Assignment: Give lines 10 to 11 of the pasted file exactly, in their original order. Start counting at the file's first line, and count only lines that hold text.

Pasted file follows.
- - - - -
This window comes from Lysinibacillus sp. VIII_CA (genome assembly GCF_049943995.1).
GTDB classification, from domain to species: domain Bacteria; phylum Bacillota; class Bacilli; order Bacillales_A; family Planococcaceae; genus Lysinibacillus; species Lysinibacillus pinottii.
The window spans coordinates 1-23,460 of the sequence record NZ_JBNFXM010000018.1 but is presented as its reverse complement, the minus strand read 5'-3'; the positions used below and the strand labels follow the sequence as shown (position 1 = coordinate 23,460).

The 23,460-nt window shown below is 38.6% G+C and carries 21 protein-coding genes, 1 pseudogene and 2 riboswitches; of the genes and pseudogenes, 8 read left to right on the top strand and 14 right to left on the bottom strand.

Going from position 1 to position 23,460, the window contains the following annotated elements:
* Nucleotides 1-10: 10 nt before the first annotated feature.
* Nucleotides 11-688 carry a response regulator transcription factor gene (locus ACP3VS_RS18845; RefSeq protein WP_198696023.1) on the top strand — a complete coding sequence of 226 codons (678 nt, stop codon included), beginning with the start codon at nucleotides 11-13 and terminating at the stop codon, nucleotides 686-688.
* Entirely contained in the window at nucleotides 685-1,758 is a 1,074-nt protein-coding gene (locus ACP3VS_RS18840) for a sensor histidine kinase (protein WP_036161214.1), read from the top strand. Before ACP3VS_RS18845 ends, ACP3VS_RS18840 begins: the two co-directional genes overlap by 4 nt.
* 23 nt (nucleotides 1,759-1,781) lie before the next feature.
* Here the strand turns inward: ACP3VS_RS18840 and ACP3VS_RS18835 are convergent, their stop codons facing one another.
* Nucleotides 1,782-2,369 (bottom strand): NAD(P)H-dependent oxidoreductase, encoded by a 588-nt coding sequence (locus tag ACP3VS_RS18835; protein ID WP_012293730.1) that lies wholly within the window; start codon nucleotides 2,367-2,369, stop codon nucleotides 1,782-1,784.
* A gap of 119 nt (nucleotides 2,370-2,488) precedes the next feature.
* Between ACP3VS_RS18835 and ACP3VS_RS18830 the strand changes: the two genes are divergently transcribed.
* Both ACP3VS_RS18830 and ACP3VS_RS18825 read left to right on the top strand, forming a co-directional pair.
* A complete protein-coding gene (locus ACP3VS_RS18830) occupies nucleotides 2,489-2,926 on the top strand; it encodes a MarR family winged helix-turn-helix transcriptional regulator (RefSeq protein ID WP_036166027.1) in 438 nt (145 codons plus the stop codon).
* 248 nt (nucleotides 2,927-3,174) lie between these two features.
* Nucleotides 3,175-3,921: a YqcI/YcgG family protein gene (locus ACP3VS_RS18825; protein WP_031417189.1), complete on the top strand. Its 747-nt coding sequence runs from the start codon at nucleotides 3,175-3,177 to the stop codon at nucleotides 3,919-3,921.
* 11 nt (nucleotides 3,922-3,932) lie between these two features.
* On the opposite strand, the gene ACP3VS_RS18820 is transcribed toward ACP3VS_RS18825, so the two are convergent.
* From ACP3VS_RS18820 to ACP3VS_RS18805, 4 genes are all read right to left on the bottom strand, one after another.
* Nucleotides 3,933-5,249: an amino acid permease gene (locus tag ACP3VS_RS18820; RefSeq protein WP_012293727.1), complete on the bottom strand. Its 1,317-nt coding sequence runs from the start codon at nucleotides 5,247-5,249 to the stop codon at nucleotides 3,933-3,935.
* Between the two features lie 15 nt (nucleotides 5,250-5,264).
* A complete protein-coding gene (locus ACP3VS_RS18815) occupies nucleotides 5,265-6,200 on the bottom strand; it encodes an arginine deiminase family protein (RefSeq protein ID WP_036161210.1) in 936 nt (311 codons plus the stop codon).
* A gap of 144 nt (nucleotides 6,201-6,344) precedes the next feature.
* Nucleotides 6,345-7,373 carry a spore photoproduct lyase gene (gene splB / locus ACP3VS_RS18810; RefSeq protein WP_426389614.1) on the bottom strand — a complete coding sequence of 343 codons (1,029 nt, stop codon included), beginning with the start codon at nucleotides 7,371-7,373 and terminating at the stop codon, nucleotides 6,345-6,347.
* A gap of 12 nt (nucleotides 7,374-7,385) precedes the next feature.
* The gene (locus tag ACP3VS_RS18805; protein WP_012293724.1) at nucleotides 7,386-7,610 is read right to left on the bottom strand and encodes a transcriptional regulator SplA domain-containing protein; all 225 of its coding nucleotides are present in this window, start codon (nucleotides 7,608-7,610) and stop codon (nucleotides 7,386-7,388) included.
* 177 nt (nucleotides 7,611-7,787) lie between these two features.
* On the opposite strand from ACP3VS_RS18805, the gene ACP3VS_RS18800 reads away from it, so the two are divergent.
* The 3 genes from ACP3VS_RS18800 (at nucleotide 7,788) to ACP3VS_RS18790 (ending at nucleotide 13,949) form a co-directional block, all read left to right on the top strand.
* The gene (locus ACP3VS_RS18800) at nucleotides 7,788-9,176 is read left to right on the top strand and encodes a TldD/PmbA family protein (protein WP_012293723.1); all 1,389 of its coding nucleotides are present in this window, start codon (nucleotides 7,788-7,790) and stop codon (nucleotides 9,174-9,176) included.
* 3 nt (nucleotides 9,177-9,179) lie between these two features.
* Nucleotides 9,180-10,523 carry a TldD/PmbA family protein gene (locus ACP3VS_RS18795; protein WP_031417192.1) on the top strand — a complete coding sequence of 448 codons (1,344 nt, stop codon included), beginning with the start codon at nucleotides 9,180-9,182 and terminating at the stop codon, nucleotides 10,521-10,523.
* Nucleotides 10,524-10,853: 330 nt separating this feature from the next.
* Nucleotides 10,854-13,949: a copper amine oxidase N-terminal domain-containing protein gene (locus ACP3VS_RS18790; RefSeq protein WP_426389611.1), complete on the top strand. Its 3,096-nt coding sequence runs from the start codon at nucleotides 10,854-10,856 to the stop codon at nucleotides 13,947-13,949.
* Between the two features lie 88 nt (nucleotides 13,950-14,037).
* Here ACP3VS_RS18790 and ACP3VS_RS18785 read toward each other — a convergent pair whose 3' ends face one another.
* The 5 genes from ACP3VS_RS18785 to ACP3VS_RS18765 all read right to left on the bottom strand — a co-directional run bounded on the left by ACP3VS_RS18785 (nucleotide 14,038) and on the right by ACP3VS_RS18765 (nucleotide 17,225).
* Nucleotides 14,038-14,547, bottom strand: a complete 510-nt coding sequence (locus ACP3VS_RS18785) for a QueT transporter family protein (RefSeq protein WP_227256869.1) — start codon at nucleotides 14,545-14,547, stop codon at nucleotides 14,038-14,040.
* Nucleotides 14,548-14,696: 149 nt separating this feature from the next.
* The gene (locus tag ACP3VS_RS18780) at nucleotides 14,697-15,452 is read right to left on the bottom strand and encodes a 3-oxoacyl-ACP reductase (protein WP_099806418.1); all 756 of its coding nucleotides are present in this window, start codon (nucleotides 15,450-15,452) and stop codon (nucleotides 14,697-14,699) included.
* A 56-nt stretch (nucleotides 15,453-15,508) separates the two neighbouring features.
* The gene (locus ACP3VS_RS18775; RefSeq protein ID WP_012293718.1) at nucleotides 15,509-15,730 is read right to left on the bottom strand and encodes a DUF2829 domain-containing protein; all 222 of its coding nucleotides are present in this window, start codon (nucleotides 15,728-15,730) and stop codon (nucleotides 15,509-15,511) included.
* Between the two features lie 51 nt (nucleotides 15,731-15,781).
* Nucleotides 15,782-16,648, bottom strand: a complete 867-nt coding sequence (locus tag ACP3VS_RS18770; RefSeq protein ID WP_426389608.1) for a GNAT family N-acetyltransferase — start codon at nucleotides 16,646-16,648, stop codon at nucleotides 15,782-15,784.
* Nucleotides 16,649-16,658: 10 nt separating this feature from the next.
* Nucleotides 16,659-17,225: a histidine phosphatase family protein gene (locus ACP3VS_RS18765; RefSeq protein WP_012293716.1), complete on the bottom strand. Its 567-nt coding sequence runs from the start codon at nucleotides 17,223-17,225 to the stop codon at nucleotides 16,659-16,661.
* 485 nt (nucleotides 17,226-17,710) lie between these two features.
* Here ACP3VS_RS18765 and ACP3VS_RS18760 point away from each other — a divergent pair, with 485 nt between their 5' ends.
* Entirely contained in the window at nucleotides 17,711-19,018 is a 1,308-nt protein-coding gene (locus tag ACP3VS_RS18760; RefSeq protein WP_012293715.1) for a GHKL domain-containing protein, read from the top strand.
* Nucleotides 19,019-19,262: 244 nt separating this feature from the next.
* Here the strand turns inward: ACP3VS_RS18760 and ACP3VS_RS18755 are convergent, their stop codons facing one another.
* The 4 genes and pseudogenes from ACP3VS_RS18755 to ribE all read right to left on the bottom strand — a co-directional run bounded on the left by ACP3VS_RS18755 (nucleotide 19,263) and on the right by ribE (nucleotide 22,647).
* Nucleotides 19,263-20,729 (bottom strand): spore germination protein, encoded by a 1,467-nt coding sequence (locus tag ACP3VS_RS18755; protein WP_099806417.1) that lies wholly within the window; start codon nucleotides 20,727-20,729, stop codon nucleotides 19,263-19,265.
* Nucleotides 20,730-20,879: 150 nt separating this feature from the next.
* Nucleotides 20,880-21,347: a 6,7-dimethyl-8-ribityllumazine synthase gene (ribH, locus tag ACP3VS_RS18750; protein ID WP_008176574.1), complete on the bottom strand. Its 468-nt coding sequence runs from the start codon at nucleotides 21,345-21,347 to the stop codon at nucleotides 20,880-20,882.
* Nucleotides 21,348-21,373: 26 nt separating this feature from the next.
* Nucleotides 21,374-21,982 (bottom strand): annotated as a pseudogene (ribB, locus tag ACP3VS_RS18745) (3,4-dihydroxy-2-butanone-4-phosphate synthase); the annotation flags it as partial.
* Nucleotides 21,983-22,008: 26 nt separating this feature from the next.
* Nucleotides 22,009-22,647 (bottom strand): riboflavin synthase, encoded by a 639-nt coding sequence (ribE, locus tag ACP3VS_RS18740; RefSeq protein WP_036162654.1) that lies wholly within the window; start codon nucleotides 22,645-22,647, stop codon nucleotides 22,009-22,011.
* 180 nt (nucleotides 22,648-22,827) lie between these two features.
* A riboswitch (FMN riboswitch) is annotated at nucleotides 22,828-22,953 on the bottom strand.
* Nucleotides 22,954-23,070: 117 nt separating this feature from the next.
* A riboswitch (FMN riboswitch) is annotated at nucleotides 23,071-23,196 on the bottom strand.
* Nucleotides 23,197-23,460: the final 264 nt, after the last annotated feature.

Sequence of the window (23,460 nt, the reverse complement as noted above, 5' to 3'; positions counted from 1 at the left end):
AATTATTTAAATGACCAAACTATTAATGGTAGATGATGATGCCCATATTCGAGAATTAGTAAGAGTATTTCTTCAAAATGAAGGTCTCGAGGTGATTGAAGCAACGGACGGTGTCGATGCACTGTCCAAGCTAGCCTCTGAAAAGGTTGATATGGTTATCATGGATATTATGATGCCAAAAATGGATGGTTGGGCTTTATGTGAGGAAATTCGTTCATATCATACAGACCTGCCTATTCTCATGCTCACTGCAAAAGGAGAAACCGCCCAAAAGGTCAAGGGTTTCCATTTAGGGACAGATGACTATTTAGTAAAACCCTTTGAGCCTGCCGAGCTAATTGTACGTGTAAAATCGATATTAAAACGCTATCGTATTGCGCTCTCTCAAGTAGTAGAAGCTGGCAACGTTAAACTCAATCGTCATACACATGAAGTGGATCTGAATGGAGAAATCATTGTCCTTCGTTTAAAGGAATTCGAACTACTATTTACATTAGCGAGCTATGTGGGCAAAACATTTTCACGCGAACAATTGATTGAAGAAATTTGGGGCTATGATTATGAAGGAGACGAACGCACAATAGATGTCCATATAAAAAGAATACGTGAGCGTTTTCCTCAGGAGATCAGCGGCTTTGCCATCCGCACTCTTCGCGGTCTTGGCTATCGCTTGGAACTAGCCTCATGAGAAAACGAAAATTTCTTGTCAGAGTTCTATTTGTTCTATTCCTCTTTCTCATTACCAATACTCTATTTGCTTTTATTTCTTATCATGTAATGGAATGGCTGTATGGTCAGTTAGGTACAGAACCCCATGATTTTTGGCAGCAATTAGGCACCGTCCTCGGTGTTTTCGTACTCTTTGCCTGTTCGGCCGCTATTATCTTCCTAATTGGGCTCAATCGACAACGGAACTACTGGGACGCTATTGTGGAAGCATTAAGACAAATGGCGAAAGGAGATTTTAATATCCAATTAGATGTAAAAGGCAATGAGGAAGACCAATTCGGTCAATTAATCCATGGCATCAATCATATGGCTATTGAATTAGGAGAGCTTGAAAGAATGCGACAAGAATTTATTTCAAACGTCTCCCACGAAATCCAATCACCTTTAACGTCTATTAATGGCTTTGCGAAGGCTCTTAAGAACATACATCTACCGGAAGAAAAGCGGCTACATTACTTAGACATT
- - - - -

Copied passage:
* Here the strand turns inward: ACP3VS_RS18840 and ACP3VS_RS18835 are convergent, their stop codons facing one another.
* Nucleotides 1,782-2,369 (bottom strand): NAD(P)H-dependent oxidoreductase, encoded by a 588-nt coding sequence (locus tag ACP3VS_RS18835; protein ID WP_012293730.1) that lies wholly within the window; start codon nucleotides 2,367-2,369, stop codon nucleotides 1,782-1,784.